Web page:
Figure 5 The prognostic nomogram models to predict 1-year, 3-year, and 5-year of OS and CSS for patients via development cohort (A, B).
Figure 6 The AUC (A-C) and calibration curve (D-F) of 1-year, 3-year, and 5-year to assess the performance of predictive models for OS in the development group.
Figure 7 The AUC (A-C) and calibration curve (D-F) of 1-year, 3-year, and 5-year to assess the performance of predictive models for CSS in the development group.
Figure 8 The AUC (A-C) and calibration curve (D-F) of 1-year, 3-year, and 5-year to assess the performance of predictive models for OS in the verification group.
Figure 9 The AUC (A-C) and calibration curve (D-F) of 1-year, 3-year, and 5-year to assess the performance of predictive models for CSS in the verification group.
Figure 10 The DCA curve for OS (A-C) and CSS (D-F) of 1-year, 3-year, and 5-year in the development group.
Next, risk scores for patients with intracranial lymphoma were quantified based on the patients’ clinicopathological factors, age, sex, type of pathology, and treatment. To further illustrate whether risk scores could be considered independent prognostic factors, we determined the median risk score as a basis for classifying high-risk subgroups and low-risk wind resistance, with KM curves showing better survival rates in the low-risk group.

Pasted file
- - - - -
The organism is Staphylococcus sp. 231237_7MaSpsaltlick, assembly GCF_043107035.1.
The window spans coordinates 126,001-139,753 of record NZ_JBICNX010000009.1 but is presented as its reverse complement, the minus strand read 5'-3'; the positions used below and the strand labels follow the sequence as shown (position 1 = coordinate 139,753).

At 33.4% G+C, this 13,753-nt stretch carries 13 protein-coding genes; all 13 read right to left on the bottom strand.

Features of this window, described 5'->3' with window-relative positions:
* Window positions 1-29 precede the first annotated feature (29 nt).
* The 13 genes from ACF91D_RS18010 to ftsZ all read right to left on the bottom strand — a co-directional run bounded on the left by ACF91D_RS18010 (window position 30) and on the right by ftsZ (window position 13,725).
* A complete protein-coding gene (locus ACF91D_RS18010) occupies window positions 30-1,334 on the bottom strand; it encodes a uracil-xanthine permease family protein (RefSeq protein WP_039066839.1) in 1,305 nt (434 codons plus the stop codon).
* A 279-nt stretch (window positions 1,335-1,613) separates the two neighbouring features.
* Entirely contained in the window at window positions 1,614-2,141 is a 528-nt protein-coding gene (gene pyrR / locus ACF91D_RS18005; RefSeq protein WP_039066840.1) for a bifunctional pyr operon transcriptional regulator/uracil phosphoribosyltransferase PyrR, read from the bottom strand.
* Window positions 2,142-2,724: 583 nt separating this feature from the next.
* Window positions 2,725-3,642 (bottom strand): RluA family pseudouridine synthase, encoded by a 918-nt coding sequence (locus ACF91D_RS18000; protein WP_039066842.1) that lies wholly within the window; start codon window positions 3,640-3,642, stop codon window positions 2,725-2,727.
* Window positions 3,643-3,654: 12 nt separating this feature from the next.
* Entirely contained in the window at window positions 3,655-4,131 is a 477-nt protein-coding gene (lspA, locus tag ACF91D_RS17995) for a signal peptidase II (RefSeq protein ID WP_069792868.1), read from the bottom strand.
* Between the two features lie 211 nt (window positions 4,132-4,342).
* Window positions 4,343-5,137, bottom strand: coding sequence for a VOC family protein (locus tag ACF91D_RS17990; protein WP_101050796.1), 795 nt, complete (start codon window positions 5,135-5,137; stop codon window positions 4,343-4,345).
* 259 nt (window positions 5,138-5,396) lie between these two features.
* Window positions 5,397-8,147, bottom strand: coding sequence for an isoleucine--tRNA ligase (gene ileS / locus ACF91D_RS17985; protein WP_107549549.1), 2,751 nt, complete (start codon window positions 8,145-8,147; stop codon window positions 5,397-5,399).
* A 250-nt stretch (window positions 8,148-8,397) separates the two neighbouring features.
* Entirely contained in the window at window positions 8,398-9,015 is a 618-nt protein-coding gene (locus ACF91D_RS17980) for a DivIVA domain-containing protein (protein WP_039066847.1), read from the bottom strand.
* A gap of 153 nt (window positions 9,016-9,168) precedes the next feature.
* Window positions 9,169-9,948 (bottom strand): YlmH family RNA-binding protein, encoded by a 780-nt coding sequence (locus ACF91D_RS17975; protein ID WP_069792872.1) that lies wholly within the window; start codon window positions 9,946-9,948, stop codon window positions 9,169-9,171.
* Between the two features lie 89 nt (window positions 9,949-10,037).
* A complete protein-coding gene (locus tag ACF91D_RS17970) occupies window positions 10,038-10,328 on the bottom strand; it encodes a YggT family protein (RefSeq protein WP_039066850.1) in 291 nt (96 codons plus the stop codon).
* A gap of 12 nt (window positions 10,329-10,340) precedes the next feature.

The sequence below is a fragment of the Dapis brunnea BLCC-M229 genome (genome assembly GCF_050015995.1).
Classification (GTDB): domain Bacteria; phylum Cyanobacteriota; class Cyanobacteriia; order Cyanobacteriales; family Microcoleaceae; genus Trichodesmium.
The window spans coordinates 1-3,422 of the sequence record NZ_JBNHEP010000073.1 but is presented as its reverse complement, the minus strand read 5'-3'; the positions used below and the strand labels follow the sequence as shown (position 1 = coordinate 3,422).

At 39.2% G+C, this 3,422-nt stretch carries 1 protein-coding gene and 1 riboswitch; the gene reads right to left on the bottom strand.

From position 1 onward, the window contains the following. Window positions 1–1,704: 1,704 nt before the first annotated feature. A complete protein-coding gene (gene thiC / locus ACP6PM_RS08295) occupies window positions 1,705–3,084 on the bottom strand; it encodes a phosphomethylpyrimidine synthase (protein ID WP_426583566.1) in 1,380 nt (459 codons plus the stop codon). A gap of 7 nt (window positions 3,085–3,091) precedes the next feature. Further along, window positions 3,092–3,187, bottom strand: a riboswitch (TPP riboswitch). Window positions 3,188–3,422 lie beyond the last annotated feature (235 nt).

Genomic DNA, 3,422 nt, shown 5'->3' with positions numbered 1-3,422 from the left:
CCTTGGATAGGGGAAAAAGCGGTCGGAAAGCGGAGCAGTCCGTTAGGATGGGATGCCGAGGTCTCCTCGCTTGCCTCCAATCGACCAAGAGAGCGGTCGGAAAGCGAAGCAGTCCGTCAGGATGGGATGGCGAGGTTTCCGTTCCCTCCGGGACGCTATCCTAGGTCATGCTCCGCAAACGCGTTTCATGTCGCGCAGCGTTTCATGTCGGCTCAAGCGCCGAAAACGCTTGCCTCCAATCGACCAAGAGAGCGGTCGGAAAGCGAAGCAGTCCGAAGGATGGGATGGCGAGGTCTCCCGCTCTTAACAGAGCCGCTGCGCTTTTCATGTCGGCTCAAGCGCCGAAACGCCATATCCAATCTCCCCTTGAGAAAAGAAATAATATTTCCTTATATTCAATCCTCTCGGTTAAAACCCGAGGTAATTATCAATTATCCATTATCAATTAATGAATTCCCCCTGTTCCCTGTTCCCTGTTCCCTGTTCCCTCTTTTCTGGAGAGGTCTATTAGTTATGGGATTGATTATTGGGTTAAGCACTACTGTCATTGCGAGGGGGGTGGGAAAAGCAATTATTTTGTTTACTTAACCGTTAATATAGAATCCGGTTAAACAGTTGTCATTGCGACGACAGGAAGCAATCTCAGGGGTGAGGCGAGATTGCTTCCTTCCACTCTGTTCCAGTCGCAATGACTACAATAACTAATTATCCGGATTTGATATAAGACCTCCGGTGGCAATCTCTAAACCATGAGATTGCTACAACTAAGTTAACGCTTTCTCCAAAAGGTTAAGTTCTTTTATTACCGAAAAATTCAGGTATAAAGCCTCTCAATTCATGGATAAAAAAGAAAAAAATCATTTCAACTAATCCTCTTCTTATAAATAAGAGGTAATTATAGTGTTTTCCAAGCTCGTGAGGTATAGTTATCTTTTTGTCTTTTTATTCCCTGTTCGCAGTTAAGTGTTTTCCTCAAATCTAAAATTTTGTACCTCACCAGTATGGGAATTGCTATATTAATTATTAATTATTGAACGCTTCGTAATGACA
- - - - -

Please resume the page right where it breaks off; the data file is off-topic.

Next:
To our knowledge, PIML is a relatively rare intracranial malignancy that accounts for approximately 1.5% of all primary intracranial tumors (16). PIML can initially present with optic nerve damage, increased intracranial pressure, a high degree of malignancy, a specific release site, and a poor prognosis (17). The prognosis of this rare type of lymphoma, in which non-Hodgkin’s lymphoma is the main type, has improved over the last decade due to the use of high doses of methotrexate (18). However, the prognosis of PIML depends on several other factors, such as the time of diagnosis, histological and biological characteristics of the tumor, and the appropriateness of the treatment (19). In conclusion, after more than a decade of development, the prognosis of PLML remains unsatisfactory (20). Routine physical examinations are unable to assess intracranial conditions, and most intracranial abnormalities detected on magnetic resonance imaging, as well as their specific anatomical location, prevent clinicians from obtaining a specifically determined (21). Therefore, there is a need to explore sensitive and specific tumor markers and diagnostic methods. Owing to the rarity of intracranial lymphoma, there are only a few related clinical studies (22). According to the literature, there are no randomized clinical trials for recurrent, refractory PIML, and no prognostic models for PIML have been developed (23). To better understand the clinical demographic characteristics and risk factors of PIML, we investigated the largest sample of data corresponding to patients with PIML retrieved from the SEER database, and these data were used to develop and validate prognostic OS and CSS nomograms for patients with PIML. These models can be applied in clinical practice to provide advice to physicians when making clinical decisions.